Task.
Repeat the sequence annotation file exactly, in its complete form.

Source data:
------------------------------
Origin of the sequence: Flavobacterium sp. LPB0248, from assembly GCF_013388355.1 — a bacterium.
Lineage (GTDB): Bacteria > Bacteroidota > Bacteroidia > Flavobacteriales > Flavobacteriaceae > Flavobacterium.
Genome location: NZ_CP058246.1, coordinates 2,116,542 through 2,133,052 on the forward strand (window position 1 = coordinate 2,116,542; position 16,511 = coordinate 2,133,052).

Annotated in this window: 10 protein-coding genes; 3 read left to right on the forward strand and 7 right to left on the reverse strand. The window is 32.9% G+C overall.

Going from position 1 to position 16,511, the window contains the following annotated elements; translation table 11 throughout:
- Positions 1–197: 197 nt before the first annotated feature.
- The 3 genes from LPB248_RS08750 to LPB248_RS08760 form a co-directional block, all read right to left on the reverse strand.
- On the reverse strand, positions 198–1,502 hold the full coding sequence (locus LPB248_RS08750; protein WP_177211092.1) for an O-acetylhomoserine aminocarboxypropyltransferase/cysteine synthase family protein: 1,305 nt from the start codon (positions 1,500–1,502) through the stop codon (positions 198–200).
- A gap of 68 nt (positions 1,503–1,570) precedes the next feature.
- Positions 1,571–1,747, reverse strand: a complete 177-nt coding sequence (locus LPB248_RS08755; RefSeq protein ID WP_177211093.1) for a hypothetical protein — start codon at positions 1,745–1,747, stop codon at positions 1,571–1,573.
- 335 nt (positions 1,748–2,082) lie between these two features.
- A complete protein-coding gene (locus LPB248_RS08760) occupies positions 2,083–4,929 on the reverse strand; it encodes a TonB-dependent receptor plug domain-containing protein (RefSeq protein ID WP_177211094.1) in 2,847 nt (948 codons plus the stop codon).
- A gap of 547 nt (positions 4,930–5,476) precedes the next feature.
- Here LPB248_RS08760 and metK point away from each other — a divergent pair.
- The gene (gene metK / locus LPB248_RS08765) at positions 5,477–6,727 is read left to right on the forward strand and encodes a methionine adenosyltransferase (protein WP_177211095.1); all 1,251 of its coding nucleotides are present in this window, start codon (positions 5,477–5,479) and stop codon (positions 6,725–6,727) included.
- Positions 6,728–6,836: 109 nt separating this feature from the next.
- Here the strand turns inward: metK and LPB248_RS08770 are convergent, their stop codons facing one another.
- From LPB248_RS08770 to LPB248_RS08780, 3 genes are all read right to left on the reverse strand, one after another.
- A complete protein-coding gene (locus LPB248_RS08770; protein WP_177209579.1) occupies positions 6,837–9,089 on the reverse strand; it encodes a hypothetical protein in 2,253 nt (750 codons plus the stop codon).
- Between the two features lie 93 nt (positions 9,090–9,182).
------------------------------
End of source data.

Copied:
Origin of the sequence: Flavobacterium sp. LPB0248, from assembly GCF_013388355.1 — a bacterium.
Lineage (GTDB): Bacteria > Bacteroidota > Bacteroidia > Flavobacteriales > Flavobacteriaceae > Flavobacterium.
Genome location: NZ_CP058246.1, coordinates 2,116,542 through 2,133,052 on the forward strand (window position 1 = coordinate 2,116,542; position 16,511 = coordinate 2,133,052).

Annotated in this window: 10 protein-coding genes; 3 read left to right on the forward strand and 7 right to left on the reverse strand. The window is 32.9% G+C overall.

Going from position 1 to position 16,511, the window contains the following annotated elements; translation table 11 throughout:
- Positions 1–197: 197 nt before the first annotated feature.
- The 3 genes from LPB248_RS08750 to LPB248_RS08760 form a co-directional block, all read right to left on the reverse strand.
- On the reverse strand, positions 198–1,502 hold the full coding sequence (locus LPB248_RS08750; protein WP_177211092.1) for an O-acetylhomoserine aminocarboxypropyltransferase/cysteine synthase family protein: 1,305 nt from the start codon (positions 1,500–1,502) through the stop codon (positions 198–200).
- A gap of 68 nt (positions 1,503–1,570) precedes the next feature.
- Positions 1,571–1,747, reverse strand: a complete 177-nt coding sequence (locus LPB248_RS08755; RefSeq protein ID WP_177211093.1) for a hypothetical protein — start codon at positions 1,745–1,747, stop codon at positions 1,571–1,573.
- 335 nt (positions 1,748–2,082) lie between these two features.
- A complete protein-coding gene (locus LPB248_RS08760) occupies positions 2,083–4,929 on the reverse strand; it encodes a TonB-dependent receptor plug domain-containing protein (RefSeq protein ID WP_177211094.1) in 2,847 nt (948 codons plus the stop codon).
- A gap of 547 nt (positions 4,930–5,476) precedes the next feature.
- Here LPB248_RS08760 and metK point away from each other — a divergent pair.
- The gene (gene metK / locus LPB248_RS08765) at positions 5,477–6,727 is read left to right on the forward strand and encodes a methionine adenosyltransferase (protein WP_177211095.1); all 1,251 of its coding nucleotides are present in this window, start codon (positions 5,477–5,479) and stop codon (positions 6,725–6,727) included.
- Positions 6,728–6,836: 109 nt separating this feature from the next.
- Here the strand turns inward: metK and LPB248_RS08770 are convergent, their stop codons facing one another.
- From LPB248_RS08770 to LPB248_RS08780, 3 genes are all read right to left on the reverse strand, one after another.
- A complete protein-coding gene (locus LPB248_RS08770; protein WP_177209579.1) occupies positions 6,837–9,089 on the reverse strand; it encodes a hypothetical protein in 2,253 nt (750 codons plus the stop codon).
- Between the two features lie 93 nt (positions 9,090–9,182).